A few weekends ago, I found myself watching an interview on the Weather Channel that hit home: A major flooding event in rural Arkansas made it nearly impossible for first responders to do their job and aid citizens in need. That same situation could occur anywhere — even in our region. The time is now to develop commonsense local, state, and federal flood policies to make our communities more resilient in the face of flooding.
Last fall, our country saw one of the most costly hurricane seasons on record – with more than $120 billion in taxpayer funds dedicated to recovery efforts. Businesses, homes, and communities were destroyed and now face the daunting task of rebuilding. Meanwhile, the House of Representatives voted to modernize the National Flood Insurance Program (NFIP), which has been set to expire multiple times over the past six months and provides flood insurance to millions of Americans while giving guidance on how communities can develop in the least flood-prone areas.
The proposal included several sensible reforms – including addressing some of the riskiest properties that flood repeatedly, mandating the disclosure of flood risk and history when properties are sold, and limiting new development in the areas most prone to flooding. The proposal could, however, have taken a more proactive approach to mitigating the next floods.
As director of the Chester County Department of Emergency Services, I know that Chester County is not immune to repeat flooding, and whenever our neighbors in Berks and Montgomery Counties experience a flood, we're usually next in line. After a flood disaster, emergency management organizations are tasked with finding and deploying resources focused on recovery and rebuilding. Our focus is, and should be, on these immediate recovery efforts and not future risks, which makes it difficult to implement plans to reduce damage from future disasters.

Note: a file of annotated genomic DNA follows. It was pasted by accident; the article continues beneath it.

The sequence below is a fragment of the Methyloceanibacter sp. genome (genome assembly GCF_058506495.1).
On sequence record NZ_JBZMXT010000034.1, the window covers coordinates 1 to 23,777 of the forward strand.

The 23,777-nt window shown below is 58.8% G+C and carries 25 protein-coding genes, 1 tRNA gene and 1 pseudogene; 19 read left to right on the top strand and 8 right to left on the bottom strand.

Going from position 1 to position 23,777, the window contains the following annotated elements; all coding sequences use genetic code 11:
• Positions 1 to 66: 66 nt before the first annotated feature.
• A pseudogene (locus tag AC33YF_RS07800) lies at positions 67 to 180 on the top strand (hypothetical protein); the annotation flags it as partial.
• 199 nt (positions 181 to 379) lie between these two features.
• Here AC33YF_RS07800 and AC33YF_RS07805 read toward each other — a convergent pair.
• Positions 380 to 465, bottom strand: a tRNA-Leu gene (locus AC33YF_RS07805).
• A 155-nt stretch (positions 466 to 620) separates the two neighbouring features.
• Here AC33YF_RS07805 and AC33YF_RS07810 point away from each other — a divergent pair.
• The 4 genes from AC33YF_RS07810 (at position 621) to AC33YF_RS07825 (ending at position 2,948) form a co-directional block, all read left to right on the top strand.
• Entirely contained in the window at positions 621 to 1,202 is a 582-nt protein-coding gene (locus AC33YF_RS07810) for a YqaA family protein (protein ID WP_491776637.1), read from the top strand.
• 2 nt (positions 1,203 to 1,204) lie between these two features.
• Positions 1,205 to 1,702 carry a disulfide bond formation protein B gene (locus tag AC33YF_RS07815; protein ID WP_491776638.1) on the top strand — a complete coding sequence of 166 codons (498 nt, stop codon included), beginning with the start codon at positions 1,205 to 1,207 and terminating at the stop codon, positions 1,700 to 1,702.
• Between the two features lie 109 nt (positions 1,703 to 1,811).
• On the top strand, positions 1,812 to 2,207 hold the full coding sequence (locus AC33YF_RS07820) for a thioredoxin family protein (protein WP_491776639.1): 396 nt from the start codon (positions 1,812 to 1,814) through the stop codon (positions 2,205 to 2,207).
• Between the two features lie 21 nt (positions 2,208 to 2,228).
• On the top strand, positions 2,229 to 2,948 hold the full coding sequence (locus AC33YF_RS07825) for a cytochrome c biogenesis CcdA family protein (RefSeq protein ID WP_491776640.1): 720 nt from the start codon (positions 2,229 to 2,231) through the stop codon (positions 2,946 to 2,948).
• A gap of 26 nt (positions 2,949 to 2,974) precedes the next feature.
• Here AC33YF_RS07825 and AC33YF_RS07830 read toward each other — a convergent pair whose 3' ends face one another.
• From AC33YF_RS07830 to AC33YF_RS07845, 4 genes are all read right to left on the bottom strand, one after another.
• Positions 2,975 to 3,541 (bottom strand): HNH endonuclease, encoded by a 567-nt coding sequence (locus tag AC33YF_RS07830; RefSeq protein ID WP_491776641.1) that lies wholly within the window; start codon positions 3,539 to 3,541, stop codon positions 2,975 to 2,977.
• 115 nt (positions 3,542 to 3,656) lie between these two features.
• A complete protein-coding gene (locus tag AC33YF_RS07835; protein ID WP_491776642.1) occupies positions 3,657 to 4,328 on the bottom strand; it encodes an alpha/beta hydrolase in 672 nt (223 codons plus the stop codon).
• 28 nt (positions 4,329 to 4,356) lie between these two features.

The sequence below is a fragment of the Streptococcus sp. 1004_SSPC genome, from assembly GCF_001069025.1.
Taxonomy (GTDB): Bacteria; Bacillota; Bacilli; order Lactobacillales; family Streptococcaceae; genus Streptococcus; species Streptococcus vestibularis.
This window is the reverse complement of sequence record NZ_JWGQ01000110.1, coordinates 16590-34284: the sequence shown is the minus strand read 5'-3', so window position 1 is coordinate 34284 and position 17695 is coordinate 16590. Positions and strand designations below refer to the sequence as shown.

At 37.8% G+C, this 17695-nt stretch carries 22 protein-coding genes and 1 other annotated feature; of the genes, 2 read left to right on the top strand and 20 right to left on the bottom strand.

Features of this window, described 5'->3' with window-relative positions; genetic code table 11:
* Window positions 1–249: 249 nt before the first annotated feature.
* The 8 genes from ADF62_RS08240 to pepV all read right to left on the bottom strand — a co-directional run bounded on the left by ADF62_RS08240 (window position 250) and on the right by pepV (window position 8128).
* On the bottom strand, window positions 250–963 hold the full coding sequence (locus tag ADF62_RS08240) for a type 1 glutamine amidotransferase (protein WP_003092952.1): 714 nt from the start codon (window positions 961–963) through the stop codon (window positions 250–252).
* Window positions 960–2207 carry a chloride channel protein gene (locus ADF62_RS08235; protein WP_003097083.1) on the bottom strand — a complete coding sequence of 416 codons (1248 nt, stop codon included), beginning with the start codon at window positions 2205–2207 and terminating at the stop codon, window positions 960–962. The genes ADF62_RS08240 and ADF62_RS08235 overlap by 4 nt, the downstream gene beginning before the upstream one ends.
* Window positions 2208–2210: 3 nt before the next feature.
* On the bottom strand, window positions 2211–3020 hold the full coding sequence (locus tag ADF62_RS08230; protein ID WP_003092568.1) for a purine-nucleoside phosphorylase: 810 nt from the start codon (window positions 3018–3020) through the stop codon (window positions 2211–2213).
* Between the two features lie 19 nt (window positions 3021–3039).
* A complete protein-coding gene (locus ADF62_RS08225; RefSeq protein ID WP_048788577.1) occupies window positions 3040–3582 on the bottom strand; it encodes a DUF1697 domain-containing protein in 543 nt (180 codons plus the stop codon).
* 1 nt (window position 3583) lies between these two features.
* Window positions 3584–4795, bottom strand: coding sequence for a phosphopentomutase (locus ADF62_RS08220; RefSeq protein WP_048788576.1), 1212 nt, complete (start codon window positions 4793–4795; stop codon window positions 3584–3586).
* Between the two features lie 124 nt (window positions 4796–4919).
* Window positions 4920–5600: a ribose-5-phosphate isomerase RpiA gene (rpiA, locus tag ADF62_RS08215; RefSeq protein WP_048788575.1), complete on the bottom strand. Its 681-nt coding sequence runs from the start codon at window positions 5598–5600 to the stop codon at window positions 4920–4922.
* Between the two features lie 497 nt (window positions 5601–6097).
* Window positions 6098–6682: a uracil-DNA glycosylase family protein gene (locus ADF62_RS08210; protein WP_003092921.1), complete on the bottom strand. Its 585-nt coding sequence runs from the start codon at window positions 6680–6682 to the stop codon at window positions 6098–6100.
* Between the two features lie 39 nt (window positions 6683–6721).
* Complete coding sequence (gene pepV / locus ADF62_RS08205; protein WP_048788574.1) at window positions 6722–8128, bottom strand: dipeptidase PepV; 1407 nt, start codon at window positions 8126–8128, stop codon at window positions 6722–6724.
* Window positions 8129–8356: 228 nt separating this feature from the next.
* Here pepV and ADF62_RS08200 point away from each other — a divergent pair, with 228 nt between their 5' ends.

By investing in mitigation before it rains, not just post-disaster, our communities will be safer, more prepared, and our emergency responders won't be unnecessarily put in harm's way. As a bonus, recent studies show that, for every $1 we spend in pre-disaster mitigation, we save $6 in post-disaster recovery. Saving lives and saving money – this is a no-brainer.
Our representatives in Congress should seize this opportunity to encourage innovative mitigation techniques. They exist. One proposal capitalizes on the benefits and suggests a new federal-state partnership to create a revolving loan fund that allows states to provide low-interest loans to communities and organizations to fund flood mitigation projects like flood proofing, buyouts, and storm water system upgrades.
As the Senate considers NFIP authorization, key reforms passed by the House to help reduce our nation's flood risk, coupled with increases to mitigation, will better prepare communities and individuals for when the water rises. Pennsylvania Sens. Pat Toomey and Bob Casey should support measures to reauthorize the NFIP and reprioritize our nation's preparation and response to flooding. Congress has the ability to get this right at a time when we cannot afford to delay these decisions any longer, and I hope that the Senate, and our senators, will reform the NFIP and protect Pennsylvanians, their property, and our emergency responders from future disasters.